June 16, 2016
Tom Precious, Blood-Horse
Legislation was given final approval June 16 in New York to give new flexibility to a workers’ compensation insurance fund for jockeys that has seen skyrocketing premium hikes in recent years.
The New York Jockey Injury Compensation Fund will be permitted under the bill to possibly self-insure or expand the pool of covered individuals, such as backstretch workers, as a way to help control rising expenses. The fund, paid for directly by trainers who pass along at least part of the expenses to owners, covers jockeys and exercise riders.
“There is a workers’ compensation crisis in New York,” said Richard Violette, president of the New York Thoroughbred Horsemen’s Association. He said workers’ compensation costs have grown from 11% of payroll expenses for trainers five years ago to 22% today.
“It keeps people from coming to New York,” he said.
The legislation gives new powers to the fund itself to explore lowering costs or slowing the rise, such as expanding the coverage pool to include various backstretch workers. Violette said the current fund’s options are so limited that it cannot explore steps like higher deductibles or having a plan that pays dividends.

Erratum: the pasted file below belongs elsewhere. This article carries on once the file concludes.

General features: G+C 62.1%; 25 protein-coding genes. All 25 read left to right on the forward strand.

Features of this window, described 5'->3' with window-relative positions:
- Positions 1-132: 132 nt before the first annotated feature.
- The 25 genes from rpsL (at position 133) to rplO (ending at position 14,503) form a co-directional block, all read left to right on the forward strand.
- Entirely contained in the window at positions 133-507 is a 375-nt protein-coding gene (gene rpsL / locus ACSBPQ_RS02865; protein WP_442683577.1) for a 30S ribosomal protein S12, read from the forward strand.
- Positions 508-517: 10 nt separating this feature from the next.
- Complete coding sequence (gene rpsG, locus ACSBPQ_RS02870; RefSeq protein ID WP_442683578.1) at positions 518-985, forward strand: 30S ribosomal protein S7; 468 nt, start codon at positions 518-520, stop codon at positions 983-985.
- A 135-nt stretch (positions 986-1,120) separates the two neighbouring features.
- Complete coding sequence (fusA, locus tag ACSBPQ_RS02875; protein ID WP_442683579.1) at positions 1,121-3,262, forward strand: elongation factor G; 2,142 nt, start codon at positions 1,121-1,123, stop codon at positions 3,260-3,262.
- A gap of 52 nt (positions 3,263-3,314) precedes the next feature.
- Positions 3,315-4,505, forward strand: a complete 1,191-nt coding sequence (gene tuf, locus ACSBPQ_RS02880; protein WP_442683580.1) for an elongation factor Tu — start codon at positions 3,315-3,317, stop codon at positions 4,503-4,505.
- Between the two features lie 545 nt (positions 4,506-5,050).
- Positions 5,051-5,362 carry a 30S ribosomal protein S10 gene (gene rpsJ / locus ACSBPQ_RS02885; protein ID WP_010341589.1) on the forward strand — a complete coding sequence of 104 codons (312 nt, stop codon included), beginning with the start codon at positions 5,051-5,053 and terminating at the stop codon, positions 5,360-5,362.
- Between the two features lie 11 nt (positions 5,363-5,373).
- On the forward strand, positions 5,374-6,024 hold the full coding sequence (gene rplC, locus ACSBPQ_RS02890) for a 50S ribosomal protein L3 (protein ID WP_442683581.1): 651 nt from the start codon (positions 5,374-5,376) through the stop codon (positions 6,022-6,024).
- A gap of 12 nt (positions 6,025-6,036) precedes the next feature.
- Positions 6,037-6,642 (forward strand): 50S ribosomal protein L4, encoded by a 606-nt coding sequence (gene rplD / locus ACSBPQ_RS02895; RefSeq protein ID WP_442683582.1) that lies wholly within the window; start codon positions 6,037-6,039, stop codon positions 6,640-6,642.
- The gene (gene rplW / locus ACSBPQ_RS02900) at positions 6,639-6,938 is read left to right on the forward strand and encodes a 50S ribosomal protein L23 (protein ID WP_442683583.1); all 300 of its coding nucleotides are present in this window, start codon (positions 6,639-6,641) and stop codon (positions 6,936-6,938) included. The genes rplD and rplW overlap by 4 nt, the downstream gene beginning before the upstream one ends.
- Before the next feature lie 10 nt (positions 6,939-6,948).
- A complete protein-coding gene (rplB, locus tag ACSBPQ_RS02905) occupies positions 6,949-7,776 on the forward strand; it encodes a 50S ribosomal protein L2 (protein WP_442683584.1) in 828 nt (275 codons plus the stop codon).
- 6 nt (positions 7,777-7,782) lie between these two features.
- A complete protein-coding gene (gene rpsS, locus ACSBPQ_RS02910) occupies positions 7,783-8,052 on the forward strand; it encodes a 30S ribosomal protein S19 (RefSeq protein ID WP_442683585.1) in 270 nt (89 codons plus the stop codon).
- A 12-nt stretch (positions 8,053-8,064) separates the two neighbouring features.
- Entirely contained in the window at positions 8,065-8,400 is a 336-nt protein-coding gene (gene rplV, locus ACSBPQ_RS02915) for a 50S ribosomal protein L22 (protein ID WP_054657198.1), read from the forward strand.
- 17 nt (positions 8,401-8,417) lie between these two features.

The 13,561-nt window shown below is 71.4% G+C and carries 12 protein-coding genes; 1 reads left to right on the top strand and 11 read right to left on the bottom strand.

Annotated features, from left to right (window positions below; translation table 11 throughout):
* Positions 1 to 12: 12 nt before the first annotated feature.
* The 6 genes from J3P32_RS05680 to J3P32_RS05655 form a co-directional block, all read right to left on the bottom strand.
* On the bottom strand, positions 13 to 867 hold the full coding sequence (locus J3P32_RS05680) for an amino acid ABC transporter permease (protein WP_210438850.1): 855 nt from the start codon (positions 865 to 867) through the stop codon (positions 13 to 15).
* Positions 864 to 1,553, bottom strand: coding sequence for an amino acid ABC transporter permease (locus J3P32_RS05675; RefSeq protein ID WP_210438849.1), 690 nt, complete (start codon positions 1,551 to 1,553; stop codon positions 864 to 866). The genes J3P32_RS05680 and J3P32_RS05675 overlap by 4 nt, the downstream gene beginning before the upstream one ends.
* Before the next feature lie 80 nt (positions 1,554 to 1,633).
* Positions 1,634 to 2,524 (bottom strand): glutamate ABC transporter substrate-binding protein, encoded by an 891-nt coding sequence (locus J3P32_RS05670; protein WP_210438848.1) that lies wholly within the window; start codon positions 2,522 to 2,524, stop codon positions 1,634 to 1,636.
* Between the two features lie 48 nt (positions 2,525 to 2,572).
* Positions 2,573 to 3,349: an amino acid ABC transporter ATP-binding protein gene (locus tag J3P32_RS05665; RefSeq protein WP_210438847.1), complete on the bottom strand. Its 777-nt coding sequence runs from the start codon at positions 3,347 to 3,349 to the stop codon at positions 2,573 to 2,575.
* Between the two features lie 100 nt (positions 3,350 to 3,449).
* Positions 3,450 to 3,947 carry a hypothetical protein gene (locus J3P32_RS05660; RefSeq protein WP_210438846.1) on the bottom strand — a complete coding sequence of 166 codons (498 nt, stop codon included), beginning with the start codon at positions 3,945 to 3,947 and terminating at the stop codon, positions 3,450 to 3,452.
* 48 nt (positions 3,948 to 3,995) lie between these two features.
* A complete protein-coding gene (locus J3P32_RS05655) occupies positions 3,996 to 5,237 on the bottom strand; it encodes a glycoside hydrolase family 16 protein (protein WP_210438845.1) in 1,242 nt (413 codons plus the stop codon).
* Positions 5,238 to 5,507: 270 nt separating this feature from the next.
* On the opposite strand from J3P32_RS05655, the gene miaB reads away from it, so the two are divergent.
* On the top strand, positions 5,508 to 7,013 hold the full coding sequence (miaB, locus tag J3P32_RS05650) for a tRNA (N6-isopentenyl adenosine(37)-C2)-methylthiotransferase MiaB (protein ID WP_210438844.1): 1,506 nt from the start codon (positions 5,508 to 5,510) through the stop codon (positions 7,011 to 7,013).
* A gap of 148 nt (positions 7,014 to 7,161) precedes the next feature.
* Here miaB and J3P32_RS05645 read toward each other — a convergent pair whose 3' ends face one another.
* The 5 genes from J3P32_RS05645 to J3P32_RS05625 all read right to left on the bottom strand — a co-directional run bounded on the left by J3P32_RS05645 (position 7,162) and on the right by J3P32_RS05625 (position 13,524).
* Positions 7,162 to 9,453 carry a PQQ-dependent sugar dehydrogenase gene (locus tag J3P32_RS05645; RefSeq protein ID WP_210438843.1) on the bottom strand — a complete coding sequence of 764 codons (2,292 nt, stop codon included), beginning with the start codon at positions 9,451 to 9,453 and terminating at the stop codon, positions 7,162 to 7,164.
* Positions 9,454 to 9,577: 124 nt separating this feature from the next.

The legislation was approved by both the Senate and Assembly and still needs approval from Gov. Andrew Cuomo.
“Combined with other costs of doing business in New York state and a lot of the bureaucratic necessities, this has stunted a lot of the growth that you would have thought our purse structure would have been responsible for. We have to make New York a more user-friendly place to do business and the best place to start is to somehow within the industry remake the workers’ compensation system,” Violette said.
The fund has brought in an outside risk management company that spent time around the tracks and backstretches examining a whole range of workplace safety issues, from communications with emergency responders, to condition of equipment, to exercise scheduling. The company, which is due to make its report to the fund at the end of the summer, is also examining every jockey and exercise rider injury during the past five years. Violette noted that NYRA is also expected to soon start work on a project to widen the Belmont Park training track by 13 feet to 17 feet as a way to reduce injuries because of congestion on the track.
Assemblyman Gary Pretlow, chairman of the Assembly racing and wagering committee, said the state had to step in to help find ways to reduce workers’ compensation costs.
“Now, a lot of people don’t want to come to New York and race their horses because what they have to pay for workers’ compensation is so much more than if they don’t win the race so they lose a lot of money. We want to make it much less expensive for them to come to New York,” Pretlow said.